It’s no wonder business owners are confused about planning. No one knows what it means! Ask 10 business owners to write down 5 words they associate with business planning and you’ll probably get 40 different words! The only words you’ll get in common are words like “hard”, “challenging”, and “difficult.”
I had a discussion the other day with an attorney friend who asked me, “What’s the difference between a business plan and a strategic plan?” Now even I had to think about that one.
Here are some “classic” definitions of the word Strategy (as in Strategic Plan.)
- A method or plan chosen to bring about a desired future, such as achievement of a goal or solution to a problem.
- The art and science of planning and marshaling resources for their most efficient and effective use. The term is derived from the Greek word for generalship or leading an army. See also tactics.
There seem to be two major trains of thought here: (1) having to do with the achievement of a goal and (2) having to do with military maneuvers. The thing that both of these definitions seem to have in common is that they are used to achieve a one-time result.
Here’s what I think:
If you’re spending a lot of time thinking up a strategy to achieve a specific result, and then using it only one time, it’s not much better than dumb luck! Here’s something more useful:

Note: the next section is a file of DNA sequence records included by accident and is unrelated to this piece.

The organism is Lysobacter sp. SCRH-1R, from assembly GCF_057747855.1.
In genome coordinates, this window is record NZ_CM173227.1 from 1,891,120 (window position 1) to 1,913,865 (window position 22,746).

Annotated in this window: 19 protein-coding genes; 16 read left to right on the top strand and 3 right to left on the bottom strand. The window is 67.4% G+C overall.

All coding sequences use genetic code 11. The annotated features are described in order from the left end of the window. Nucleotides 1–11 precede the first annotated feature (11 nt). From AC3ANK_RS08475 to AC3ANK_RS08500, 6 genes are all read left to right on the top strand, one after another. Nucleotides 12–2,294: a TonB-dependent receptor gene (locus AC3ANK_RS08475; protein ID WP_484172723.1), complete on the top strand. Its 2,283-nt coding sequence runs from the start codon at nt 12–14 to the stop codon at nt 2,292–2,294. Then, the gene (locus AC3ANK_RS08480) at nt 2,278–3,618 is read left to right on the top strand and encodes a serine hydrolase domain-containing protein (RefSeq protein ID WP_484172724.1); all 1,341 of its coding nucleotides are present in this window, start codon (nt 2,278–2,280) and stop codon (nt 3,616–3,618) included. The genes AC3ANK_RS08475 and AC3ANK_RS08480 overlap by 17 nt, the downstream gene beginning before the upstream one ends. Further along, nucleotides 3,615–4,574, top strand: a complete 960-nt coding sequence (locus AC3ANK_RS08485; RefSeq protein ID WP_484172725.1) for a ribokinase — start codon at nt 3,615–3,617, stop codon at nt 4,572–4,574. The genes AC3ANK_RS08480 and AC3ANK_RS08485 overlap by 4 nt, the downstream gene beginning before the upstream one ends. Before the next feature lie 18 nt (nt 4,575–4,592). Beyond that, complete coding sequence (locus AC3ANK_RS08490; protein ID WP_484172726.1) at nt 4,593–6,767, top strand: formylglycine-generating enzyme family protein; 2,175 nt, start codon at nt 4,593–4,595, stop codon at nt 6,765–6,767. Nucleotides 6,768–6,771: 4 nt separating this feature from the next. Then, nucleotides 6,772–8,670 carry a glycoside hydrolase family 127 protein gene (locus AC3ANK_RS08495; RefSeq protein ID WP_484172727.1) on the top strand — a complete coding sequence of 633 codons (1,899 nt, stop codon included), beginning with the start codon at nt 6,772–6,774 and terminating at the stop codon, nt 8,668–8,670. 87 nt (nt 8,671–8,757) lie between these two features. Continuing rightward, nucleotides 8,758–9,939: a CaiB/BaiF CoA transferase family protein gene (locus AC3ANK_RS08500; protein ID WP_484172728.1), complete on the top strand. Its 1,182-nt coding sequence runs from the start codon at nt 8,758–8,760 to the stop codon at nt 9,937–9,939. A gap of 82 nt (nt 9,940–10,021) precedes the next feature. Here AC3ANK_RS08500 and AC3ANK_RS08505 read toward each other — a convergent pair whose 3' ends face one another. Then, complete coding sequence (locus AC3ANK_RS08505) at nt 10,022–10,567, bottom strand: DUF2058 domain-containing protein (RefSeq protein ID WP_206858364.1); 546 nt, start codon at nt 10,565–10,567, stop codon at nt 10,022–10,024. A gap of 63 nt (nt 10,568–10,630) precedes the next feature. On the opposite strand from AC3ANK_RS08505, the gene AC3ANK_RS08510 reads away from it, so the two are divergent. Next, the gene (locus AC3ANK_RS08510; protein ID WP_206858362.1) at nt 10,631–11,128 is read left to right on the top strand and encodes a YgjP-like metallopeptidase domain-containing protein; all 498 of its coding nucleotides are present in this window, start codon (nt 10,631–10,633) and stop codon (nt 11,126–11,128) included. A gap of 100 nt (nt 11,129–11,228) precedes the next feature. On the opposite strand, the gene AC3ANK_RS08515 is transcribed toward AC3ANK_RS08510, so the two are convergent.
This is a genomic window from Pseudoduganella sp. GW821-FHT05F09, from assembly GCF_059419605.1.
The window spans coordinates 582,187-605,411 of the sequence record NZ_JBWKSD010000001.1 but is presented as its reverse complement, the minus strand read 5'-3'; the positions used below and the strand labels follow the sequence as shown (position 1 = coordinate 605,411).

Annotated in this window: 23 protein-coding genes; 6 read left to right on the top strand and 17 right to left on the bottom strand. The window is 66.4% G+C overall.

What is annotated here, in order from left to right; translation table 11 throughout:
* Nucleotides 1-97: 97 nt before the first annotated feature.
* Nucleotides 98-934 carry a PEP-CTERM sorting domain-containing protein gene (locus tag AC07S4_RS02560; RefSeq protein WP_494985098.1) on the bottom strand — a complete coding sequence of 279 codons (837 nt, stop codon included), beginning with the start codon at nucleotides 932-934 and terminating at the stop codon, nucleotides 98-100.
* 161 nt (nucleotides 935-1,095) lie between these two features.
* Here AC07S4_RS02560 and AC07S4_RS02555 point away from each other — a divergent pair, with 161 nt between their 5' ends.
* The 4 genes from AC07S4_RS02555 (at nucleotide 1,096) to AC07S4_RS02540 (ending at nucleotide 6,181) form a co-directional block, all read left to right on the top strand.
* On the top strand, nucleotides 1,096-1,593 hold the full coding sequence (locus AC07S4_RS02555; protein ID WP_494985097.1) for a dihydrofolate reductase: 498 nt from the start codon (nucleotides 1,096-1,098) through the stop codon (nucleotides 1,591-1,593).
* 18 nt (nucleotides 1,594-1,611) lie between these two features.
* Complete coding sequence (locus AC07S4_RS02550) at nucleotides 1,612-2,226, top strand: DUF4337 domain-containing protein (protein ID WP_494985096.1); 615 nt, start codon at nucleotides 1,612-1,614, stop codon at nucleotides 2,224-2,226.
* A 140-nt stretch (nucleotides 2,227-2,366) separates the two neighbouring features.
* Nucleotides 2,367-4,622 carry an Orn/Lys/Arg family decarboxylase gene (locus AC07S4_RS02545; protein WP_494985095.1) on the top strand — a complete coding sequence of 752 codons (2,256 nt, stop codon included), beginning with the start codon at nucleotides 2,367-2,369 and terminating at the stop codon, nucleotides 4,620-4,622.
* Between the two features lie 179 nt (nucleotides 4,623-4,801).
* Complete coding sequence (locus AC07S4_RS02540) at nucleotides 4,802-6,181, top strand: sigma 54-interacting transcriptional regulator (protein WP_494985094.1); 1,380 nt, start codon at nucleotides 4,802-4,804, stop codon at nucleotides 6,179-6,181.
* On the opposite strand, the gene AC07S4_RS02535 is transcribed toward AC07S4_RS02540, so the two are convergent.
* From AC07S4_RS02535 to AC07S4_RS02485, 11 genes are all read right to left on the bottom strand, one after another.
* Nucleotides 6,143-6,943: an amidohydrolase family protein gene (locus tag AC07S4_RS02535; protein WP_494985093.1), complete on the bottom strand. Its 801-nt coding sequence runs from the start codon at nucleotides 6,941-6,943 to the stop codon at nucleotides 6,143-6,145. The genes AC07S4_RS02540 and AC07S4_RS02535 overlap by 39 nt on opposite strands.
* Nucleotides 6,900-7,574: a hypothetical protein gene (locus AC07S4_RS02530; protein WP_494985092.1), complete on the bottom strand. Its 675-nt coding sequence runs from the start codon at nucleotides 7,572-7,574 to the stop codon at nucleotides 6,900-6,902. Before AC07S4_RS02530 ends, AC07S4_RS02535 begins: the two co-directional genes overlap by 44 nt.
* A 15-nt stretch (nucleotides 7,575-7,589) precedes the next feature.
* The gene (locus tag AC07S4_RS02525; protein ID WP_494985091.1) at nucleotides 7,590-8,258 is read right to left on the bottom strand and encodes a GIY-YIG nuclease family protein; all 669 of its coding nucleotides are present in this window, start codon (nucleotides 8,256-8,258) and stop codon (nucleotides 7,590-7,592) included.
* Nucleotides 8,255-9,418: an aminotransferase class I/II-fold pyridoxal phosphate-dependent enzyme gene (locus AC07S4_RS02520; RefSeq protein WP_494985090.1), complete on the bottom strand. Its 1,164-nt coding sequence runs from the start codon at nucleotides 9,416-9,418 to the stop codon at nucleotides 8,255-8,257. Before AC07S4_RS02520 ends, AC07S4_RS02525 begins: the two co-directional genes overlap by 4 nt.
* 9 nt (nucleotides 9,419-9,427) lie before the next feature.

A Strategy is a repeated set of actions that produce a fairly predictable result!
Think about this.
According to my definition, if you have a set of actions that your business engages in on a day-to-day basis, consistently, repeatedly and regularly, you should be producing fairly predictable results. Now that’s what I call planning!
To give you a really concrete example, if a sales person makes 40 calls a day and, on average, gets 3 sales appointments and 1 sale closes for each 40 calls he or she makes, that wouldn’t this be a good sales strategy? Simply make 40 calls a day, and wait for the predictable result. Want more revenue? Increase the number of calls.
Now I don’t mean to tell you that this is easy. If it were, everyone would be doing it. But think about it – how many of us run our businesses on the tracks of those who have come before us and shown us how things work in our industry.
Success leaves clues.
And some of these clues come in the form of predictability, consistency, patterns that you can identify and follow, and systems you can put in place to make sure that these consistent steps are followed. That’s what I call being strategic!
If you are interested in taking your business through a strategic planning cycle please CONTACT US for further information.